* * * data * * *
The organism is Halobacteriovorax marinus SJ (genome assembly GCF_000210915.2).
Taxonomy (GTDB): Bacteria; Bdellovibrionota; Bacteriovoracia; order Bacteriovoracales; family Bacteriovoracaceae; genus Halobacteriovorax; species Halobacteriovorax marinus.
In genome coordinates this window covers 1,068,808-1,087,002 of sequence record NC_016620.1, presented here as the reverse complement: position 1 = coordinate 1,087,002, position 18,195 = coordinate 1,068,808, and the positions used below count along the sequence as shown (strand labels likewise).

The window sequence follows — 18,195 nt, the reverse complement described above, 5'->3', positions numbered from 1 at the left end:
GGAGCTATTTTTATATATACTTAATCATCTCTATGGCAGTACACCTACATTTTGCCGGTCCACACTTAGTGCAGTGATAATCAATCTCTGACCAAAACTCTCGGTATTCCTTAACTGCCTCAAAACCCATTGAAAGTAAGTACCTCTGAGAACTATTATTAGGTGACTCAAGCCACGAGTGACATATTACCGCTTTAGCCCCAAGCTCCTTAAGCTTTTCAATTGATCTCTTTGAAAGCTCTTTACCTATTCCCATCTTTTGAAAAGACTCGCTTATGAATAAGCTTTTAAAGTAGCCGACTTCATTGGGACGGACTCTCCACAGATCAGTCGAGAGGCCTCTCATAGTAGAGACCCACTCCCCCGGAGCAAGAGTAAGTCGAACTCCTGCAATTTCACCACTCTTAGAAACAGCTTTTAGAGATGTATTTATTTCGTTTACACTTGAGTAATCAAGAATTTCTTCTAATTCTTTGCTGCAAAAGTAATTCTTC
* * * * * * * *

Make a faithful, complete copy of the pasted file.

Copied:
The organism is Halobacteriovorax marinus SJ (genome assembly GCF_000210915.2).
Taxonomy (GTDB): Bacteria; Bdellovibrionota; Bacteriovoracia; order Bacteriovoracales; family Bacteriovoracaceae; genus Halobacteriovorax; species Halobacteriovorax marinus.
In genome coordinates this window covers 1,068,808-1,087,002 of sequence record NC_016620.1, presented here as the reverse complement: position 1 = coordinate 1,087,002, position 18,195 = coordinate 1,068,808, and the positions used below count along the sequence as shown (strand labels likewise).

The window sequence follows — 18,195 nt, the reverse complement described above, 5'->3', positions numbered from 1 at the left end:
GGAGCTATTTTTATATATACTTAATCATCTCTATGGCAGTACACCTACATTTTGCCGGTCCACACTTAGTGCAGTGATAATCAATCTCTGACCAAAACTCTCGGTATTCCTTAACTGCCTCAAAACCCATTGAAAGTAAGTACCTCTGAGAACTATTATTAGGTGACTCAAGCCACGAGTGACATATTACCGCTTTAGCCCCAAGCTCCTTAAGCTTTTCAATTGATCTCTTTGAAAGCTCTTTACCTATTCCCATCTTTTGAAAAGACTCGCTTATGAATAAGCTTTTAAAGTAGCCGACTTCATTGGGACGGACTCTCCACAGATCAGTCGAGAGGCCTCTCATAGTAGAGACCCACTCCCCCGGAGCAAGAGTAAGTCGAACTCCTGCAATTTCACCACTCTTAGAAACAGCTTTTAGAGATGTATTTATTTCGTTTACACTTGAGTAATCAAGAATTTCTTCTAATTCTTTGCTGCAAAAGTAATTCTTC